Farmers in East Anglia are continuing to snatch crops between the showers, with more rain forecast for later in the week.
But bushweights are already starting to suffer, according to Andrew Dewing at Dewing Grain.
“I spoke to a grower this morning (9 August), who has gone back into wheat he started cutting before the rain, and the bushelweight has fallen from 80kg/hl to about 77kg/hl.
“That is not good news – it is really going to start bringing yields down quickly.”
Crops were starting to look a bit weathered, but Hagbergs should hold up well, he said. “It’s been quite cool. I wouldn’t expect Hagbergs to be a problem yet.
“But now is a critical time – a lot of farmers will wait, to try and avoid a drying charge, but they will lose more money by dropping bushelweights – they could easily lose 10% in yield.”
Overall, wheat yields were about 5-10% below average, although some on light land were down by 20%, said Mr Dewing.
“The big bushelweights are helping. In this area about 10% of the wheat has been cut, and it’s phenomenally good quality; it’s the best I’ve ever seen.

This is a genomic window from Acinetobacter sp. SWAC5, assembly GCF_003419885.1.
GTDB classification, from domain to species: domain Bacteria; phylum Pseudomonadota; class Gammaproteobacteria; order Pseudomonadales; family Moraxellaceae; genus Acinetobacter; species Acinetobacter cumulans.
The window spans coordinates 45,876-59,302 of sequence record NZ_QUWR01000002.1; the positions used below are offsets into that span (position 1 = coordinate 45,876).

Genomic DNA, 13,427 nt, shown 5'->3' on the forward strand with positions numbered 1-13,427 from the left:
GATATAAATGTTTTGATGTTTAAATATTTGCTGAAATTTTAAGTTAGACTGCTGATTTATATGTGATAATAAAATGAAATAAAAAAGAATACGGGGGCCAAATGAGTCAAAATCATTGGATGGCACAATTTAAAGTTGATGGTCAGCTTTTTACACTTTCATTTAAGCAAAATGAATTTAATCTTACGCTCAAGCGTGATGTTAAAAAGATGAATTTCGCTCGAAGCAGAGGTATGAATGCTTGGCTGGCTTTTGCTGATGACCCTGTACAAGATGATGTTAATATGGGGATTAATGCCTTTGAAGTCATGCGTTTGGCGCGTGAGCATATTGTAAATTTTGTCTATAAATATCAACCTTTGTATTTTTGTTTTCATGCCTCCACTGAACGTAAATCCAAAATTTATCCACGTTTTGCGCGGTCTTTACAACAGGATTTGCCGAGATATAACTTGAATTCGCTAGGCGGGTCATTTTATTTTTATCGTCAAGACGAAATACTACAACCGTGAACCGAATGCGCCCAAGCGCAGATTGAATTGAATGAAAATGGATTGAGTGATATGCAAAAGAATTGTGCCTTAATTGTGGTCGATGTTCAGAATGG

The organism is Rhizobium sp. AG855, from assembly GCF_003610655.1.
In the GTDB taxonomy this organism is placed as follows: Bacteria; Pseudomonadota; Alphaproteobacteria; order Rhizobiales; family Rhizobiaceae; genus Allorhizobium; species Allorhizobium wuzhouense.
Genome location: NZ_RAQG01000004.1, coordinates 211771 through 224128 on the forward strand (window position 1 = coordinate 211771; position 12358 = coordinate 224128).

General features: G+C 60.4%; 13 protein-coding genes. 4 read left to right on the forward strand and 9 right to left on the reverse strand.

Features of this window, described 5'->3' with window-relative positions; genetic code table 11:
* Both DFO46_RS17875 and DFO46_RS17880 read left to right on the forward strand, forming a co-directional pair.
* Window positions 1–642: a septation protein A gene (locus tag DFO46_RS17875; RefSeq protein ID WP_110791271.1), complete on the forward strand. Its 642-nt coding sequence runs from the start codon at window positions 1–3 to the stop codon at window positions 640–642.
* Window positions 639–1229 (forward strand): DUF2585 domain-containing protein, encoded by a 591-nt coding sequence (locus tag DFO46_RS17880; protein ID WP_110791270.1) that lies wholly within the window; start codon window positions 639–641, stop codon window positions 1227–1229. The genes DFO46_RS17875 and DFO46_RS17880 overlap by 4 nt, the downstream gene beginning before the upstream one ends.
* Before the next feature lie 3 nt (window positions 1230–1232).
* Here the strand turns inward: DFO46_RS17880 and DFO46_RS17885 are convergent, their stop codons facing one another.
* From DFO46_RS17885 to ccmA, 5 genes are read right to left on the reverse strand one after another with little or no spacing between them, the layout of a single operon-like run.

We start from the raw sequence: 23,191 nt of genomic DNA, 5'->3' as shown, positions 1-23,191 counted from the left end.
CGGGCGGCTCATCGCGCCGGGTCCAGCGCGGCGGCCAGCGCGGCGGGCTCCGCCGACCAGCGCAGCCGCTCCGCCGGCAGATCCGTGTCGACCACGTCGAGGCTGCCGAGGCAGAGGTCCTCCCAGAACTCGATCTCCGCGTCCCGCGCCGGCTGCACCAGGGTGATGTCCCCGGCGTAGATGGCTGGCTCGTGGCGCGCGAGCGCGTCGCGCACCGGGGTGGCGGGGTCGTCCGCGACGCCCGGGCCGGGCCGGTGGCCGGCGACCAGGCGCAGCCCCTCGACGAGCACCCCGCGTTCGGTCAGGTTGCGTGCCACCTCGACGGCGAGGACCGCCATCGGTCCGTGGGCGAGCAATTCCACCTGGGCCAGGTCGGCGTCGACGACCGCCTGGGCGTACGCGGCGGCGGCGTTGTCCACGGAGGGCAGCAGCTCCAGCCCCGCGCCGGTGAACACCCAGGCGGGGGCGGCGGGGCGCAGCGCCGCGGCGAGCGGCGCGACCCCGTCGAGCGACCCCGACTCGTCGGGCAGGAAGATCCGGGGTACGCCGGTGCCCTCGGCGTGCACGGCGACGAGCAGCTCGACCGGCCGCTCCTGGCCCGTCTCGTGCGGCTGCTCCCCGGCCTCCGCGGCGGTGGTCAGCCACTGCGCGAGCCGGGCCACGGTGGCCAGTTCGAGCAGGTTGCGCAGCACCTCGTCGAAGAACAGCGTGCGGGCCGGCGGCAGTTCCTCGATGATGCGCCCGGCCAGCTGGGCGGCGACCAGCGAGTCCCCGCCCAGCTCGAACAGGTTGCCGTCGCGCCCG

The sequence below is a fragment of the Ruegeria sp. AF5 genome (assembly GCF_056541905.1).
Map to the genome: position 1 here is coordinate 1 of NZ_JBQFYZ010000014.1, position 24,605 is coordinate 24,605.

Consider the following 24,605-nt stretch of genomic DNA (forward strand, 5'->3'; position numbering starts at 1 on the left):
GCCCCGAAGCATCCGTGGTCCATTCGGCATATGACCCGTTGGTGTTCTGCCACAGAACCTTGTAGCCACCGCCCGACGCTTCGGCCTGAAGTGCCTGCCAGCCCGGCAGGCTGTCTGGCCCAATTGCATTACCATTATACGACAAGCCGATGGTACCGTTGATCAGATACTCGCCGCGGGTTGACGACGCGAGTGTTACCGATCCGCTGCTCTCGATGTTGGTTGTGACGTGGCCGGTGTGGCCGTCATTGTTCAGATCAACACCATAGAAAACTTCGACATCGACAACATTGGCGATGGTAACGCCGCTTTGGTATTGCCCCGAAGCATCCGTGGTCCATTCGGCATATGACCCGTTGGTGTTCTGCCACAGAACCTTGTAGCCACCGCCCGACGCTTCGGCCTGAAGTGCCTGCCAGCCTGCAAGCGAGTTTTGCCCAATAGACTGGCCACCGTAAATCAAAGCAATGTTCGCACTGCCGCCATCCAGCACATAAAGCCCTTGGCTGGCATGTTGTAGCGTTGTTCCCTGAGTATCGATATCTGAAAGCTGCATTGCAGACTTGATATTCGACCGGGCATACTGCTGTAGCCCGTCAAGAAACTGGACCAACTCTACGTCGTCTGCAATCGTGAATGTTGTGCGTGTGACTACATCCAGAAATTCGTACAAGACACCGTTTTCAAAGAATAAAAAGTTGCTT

“We’ve probably got 1m tonnes of really good quality wheat that’s been harvested. If that can be segregated we can compete on a number of new export markets.”
Spring barley harvest was about 15-20% complete in Norfolk, and yields were poor. “All yields are down; but where crops were not irrigated they are very poor.”
Nitrogen contents were extremely high, at about 2.3%, he added. “There is a high failure rate of malting barley from Norfolk at the moment.
“Some of the grains are very green, too, which is going to be a storage nightmare.”